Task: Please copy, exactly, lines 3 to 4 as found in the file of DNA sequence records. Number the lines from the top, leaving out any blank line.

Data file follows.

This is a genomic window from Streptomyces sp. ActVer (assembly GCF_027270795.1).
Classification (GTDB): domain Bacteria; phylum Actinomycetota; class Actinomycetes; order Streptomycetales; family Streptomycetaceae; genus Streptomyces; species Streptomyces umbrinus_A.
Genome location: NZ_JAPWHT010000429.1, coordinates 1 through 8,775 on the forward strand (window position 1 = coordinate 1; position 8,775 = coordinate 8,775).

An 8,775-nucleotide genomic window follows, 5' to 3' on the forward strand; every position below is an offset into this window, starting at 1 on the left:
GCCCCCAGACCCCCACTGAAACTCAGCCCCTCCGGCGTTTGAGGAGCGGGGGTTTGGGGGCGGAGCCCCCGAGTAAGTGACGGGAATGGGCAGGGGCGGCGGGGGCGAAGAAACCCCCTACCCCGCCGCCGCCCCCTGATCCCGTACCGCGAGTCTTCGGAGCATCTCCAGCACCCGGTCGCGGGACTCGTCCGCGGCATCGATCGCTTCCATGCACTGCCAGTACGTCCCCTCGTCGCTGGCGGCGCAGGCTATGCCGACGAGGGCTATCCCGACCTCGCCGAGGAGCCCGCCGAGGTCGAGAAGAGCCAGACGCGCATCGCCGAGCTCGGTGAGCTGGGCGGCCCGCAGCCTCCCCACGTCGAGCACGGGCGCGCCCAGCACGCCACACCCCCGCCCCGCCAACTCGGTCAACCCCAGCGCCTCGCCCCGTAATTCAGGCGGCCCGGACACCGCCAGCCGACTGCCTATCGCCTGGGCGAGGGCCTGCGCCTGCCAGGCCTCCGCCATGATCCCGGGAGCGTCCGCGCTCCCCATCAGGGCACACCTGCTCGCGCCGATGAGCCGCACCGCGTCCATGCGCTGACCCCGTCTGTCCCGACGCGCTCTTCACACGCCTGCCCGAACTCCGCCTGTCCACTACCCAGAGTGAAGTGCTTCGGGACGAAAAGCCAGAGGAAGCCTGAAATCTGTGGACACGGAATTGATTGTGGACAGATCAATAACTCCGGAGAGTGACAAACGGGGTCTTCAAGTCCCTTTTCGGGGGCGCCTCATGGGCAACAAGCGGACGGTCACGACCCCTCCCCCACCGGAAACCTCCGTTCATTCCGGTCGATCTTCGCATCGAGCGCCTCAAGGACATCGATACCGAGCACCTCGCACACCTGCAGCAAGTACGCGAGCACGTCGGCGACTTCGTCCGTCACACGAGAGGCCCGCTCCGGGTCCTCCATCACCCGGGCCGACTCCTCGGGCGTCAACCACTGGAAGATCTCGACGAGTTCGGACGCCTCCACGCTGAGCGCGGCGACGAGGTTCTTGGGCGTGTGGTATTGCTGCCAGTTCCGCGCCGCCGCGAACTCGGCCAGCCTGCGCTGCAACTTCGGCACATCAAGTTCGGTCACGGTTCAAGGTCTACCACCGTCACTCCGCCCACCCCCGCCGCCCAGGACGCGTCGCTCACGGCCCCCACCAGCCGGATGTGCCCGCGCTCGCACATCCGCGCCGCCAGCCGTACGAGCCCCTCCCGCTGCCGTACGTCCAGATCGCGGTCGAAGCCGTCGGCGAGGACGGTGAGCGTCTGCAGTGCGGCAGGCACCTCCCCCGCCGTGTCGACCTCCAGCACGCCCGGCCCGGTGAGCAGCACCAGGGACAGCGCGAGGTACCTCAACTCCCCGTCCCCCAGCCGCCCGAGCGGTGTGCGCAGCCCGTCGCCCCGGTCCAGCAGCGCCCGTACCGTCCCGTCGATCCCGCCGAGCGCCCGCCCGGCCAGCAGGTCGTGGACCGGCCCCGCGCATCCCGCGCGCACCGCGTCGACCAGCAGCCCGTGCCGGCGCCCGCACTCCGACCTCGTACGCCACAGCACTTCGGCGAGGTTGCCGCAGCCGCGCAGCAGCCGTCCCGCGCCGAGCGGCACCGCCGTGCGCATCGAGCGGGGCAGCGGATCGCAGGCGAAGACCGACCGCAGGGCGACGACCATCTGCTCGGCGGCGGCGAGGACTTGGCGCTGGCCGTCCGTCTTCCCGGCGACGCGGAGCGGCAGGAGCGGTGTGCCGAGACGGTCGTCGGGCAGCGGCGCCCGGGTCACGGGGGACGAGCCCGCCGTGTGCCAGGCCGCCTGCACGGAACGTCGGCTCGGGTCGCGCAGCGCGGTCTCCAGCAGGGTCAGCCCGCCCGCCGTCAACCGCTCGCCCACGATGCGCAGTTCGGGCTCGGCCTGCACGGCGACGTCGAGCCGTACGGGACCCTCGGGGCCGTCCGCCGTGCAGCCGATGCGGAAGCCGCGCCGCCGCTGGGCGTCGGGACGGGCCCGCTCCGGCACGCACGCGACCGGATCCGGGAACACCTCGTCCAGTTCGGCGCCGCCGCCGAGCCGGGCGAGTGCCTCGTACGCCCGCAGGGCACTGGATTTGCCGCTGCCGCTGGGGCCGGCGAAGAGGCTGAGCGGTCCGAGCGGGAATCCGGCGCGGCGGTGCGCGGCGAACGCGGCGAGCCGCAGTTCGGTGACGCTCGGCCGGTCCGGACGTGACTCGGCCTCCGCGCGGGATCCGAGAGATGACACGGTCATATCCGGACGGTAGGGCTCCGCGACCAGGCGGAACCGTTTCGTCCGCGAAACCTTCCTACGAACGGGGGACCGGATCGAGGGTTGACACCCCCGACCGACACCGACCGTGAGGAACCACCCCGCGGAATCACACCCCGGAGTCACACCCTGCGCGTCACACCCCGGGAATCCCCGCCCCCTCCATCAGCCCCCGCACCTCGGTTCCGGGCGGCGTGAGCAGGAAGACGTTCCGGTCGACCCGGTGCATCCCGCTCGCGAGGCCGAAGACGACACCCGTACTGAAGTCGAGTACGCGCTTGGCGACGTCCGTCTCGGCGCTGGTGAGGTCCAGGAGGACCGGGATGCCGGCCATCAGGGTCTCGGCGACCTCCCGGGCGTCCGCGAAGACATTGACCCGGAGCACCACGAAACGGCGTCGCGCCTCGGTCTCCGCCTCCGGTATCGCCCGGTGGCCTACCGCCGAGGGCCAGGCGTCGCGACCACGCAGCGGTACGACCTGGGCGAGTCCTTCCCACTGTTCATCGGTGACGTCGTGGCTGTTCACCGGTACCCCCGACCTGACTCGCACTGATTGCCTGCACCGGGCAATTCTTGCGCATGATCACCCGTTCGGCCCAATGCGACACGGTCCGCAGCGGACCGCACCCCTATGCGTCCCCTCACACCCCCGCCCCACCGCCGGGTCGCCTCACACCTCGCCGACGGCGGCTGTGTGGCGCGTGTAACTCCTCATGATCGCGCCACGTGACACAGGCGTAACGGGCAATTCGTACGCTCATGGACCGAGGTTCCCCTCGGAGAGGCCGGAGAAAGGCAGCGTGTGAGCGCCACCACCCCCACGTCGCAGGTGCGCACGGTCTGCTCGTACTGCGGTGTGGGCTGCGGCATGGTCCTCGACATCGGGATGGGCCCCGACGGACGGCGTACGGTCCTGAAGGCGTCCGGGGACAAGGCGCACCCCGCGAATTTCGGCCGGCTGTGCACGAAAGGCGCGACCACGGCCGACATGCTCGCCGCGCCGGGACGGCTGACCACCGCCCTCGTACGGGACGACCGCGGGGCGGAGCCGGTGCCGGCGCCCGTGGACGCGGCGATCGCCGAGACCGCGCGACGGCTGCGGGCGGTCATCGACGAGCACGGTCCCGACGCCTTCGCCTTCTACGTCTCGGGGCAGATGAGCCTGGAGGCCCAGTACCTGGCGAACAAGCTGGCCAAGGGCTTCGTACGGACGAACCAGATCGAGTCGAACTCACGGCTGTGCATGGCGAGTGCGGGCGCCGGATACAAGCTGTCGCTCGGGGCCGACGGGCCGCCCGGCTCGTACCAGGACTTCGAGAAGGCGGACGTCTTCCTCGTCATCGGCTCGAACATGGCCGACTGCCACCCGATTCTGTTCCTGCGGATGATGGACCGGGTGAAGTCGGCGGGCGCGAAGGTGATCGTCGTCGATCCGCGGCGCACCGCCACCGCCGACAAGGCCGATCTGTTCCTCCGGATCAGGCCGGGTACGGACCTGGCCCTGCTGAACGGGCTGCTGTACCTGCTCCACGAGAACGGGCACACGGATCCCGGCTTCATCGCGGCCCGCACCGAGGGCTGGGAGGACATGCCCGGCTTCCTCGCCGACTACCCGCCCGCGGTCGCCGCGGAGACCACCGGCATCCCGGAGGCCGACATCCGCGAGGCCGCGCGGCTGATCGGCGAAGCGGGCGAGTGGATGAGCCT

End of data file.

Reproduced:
Genome location: NZ_JAPWHT010000429.1, coordinates 1 through 8,775 on the forward strand (window position 1 = coordinate 1; position 8,775 = coordinate 8,775).

An 8,775-nucleotide genomic window follows, 5' to 3' on the forward strand; every position below is an offset into this window, starting at 1 on the left: